behind him, the military, with higher up than victory. >> there is still no winner in this political battle. yingluck's political supporters say they will not let her government collapse without a fight. without military intervention that in fact will result in more intervention. >> australia's cricketers are in control of the third and final test. clearing overnight of 494 plus 7, doing the damage on day 3, michigan 'em johnson and three wicwickets. for 287. with a follow-on not in force, the aussies, 25 rounds of just
17 balls, australia will resume their innings on day 4 with a 254-run lead. >> asia cup. after they beat afghanistan by 129. helped sri lanka post 243 from 6, a you might remember beat host bangladesh two weeks ago. this time though bowled out for 124 runs. in just a month after stepping down as england coafn andy coacy flowers. leveled their series 1-1 to the west indies. three wick et cetera and 31
balls to spare one day captain to the winning four. the deciding patch takes place on wednesday. let's
turn our attention to football, and real madrid is just now one point, barcelona won in elmaria. >> real madrid had won their last eight matches, against vicente calderon. s coached furious at the goal, leading ben zema was off side. sergio ramos, in the box, no penalty was given. just before the half hour mark, leveled, pope with the finish. and the home side, with leads
going into half time, captain gangabby fernandez, leader, dieo lolopez. it was christiano vernales first
goal, seven minutes remaining he netted real's equalizer. 2-2 the final score. real are now unbeaten in their last 28 matches. but their lee heed at the top of the table is now just one point. barcelona beat real maria 4-1. a free kick put barce in the lap. equalling cesar's home record. al maria reduced the deficit,
two other goals came from two of their stalwarts late in the second half. defender car carlos pulo, richad barth al jazeera. >> it was a thrilling final round at the honda classic in florida where the title was decided in a four man playoff. tiger woods began seven shows behind, but he was forced to withdraw with a back injury. double bogey, four-over 74, missed the eagle putt, for the final hole of the outright win. henley, only second pag victory. >> it was a rush to be out there, playing with rory.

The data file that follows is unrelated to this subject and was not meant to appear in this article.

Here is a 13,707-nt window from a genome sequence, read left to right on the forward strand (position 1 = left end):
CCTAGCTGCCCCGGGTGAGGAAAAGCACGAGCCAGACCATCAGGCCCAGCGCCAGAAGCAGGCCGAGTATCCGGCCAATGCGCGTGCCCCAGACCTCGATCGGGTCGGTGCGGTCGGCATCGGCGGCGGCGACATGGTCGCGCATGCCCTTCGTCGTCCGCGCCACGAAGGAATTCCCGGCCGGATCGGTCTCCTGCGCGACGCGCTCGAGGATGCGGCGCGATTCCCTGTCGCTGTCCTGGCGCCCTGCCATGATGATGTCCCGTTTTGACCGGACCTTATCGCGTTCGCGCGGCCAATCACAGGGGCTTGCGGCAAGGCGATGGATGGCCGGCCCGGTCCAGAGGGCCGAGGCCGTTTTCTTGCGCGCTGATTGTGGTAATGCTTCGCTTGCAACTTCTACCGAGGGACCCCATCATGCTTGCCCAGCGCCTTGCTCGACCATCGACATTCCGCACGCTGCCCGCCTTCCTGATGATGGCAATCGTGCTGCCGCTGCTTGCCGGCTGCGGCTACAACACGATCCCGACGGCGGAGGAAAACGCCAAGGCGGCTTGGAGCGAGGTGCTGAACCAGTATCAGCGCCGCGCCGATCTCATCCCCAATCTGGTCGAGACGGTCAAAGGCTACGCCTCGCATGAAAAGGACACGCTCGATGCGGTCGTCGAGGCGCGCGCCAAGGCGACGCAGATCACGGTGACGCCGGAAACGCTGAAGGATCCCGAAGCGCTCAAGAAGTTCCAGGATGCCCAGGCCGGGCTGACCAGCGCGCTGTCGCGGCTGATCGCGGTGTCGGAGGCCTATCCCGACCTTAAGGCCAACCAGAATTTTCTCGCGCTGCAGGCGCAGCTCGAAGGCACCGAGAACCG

i've never played or bean part of the crowd so big. it was just an amazing feeling. i feel like i kind of got them going and it was so much fun. i hope i can have a bunch more sundays just hike that in my career. >> i didn't -- like that in my career. >> i didn't play well enough to deserve the tournament. just wasn't in control. my golf ball coming down the stretch. but you know still had a chance to win the tournament, didn't quite do it, and just had an awkward distance from my second in the playoff and a couple of awkward lies, couldn't make birdie but it's been a decent week. >> 2-0 to beat the vancouver canuck et cetera. in the heritagcanucks.
>> second period of the clashed into the boards. go-ahead goal for the senators, it's their first win in three games. nascar driver kevin harvick, american dominated the sprint cup race. he led 224 of the 312 lapse on his way to the win. driver danica patrick who crashed a week ago was involved in a multi-car pileup, finishing in 36th place. cricket leading the sports coverage, aljazeera.com/sports. >> thank you very much. an unflinching portrayal of slavery in the united states has made history, at the academy
awards. rob reynolds sent us this report from the red carpet in hollywood. in and the oscar goes to 12 years a slave! >> a searing story of slavery and brutality in the 19th century american south won top honors on oscar night. 12 years a slave was directed by british director steve mcconvene. alfonso caron won best director. riding the coat tails of the best picture award, lupita nyong'o won as best supporting actor. nyong'o is a newcomer to hollywood. the 31-year-old kenyan actress appeared in only a handful of roles while still attending yale university. >> thank you so much for putting me in this position. this has been the joy of my
life! >> to almost no one's surprise, the best actor award went to matthew mcconaughey, for his role as a roughneck texan, battling aids. mcconaughey lost nearly 20 key lows to authenticate his role. >> whatever it is we look up to, whatever we look forward to, to whoever we are chasing, to that i say all right, all right, all right. >> cate blanchett's role of a dludded socialite, in woody allen's blue jasmine earned her the best actress award.
jared leto. won best supporting actor. >> to all the dreamers out there around the world watching this tonight, as you struggle to make your dreams happen, to live the impossible, we're thinking of you tonight. >> this year's oscar winners came to grips with some very serious subject matter. slavery, aids, transgender issues and the exploitation of women. it is perhaps the sign of the times that frothy entertainment is very much out and serious drama is in. rob reynolds, al jazeera, hollywood. >> the host ellen degeneres created a selfie, she tweetedit and will be tweeted almost 2
>> welcome to al jazeera america. i'm del walters. these are the stories we're following for you. an ultimatum in ukraine. russia telling ukrainian naval forces in the crimea to surrender. >> we absolutely need to see a deescalation of the situation. >> all of this on a day that the international community are cramming being to respond to -- are scrambling to russia's occupation. olympian oscar pistorius